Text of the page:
I bring to your attention the following article by the Australian Veterinary Association (AVA). Itâ€™s a worthy reminder to review it, as ongoing trust and transparency in the veterinary profession is essential for all our clients and the profession in general.
You might remember recently receiving anÂ AVA member alert about a storyÂ that was broadcast on ABC TVâ€™sÂ 7.30Â program. It cast suspicion on how pharmaceutical and pet food companies â€˜influenceâ€™ the decisions made by vets and the AVA. Our members posted in the AVAâ€™s online discussion forum in response.
We deal with the media a lot in the public affairs team, but this experience was unusual for a number of reasons. For starters, we tracked the development of this story over several weeks. Any one media story rarely takes up a few days, let alone a few weeks. It was also the first time that perceived conflicts of interest between veterinarians and industry suppliers were raised in national mainstream media in Australia.
This unusual experience unfolded against the backdrop of numerous ongoing challenges to the high levels of trust that veterinarians have traditionally enjoyed. These have included controversies around theÂ Hendra virus vaccine,Â the â€˜rightâ€™ intervals for dog and cat vaccinations,Â vet fees,Â pet insurance, and theÂ greyhound racing industryÂ among others.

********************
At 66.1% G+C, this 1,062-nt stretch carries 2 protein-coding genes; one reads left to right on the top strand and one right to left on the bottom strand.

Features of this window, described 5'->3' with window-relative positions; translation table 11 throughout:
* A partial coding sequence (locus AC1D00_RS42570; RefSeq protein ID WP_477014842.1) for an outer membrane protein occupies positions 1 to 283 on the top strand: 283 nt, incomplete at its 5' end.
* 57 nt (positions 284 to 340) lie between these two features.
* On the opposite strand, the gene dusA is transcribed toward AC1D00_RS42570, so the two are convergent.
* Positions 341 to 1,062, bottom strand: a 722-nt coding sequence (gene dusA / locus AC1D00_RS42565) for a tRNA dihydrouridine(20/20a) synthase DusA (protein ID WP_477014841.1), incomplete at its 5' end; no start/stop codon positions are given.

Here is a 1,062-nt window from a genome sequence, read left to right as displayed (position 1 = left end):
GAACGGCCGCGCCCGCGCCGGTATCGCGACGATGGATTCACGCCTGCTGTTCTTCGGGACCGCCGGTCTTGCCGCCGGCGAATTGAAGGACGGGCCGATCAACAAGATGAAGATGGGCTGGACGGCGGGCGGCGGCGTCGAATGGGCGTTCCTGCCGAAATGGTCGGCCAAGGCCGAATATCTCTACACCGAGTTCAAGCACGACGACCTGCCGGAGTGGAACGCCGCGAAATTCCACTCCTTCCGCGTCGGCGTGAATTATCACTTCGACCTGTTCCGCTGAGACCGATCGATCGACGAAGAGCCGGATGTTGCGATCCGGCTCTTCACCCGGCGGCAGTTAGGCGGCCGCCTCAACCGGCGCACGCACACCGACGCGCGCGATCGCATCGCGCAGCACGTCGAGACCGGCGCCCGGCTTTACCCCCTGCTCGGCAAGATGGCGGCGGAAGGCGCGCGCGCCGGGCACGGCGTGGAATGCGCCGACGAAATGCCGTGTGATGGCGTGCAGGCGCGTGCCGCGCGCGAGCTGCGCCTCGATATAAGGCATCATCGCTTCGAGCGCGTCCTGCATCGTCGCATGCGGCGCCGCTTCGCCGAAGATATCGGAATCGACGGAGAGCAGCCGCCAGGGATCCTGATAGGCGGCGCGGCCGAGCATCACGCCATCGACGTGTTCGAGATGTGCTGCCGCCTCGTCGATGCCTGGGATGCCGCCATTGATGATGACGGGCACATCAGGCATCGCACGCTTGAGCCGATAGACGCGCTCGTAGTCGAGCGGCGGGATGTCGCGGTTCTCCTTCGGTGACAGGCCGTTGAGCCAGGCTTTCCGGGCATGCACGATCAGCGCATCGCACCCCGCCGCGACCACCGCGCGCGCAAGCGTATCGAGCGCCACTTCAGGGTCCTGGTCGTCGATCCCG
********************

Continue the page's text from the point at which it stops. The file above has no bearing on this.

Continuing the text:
Some of these issues have been around for many years, while others are relatively new to the public consciousness. Whatever you think about the story and whether its points are valid, it seems to me that the veterinary profession has travelled somewhere slightly new in the trust/transparency landscape in the last year.
Conflicts or confluence?
Disclosures of interest are a common approach to managing potential or perceivedÂ conflicts of interest. Within the AVA, various types of disclosures of interest are required of Board or committee members, and in relation to journal publication and conference presentations.
In the human medical world, there is a line of research that questions the effectiveness of disclosures and in fact whether they may have â€œperverse effectsâ€ by preventing productive communication and relationships between physicians and supplier companies.Â Â 
An editorial in a recent issue of theÂ Journal of the American Medical AssociationÂ suggests that instead of â€œconflictsâ€, we should understand a â€œconfluenceâ€ of interests around medical research in particular.Â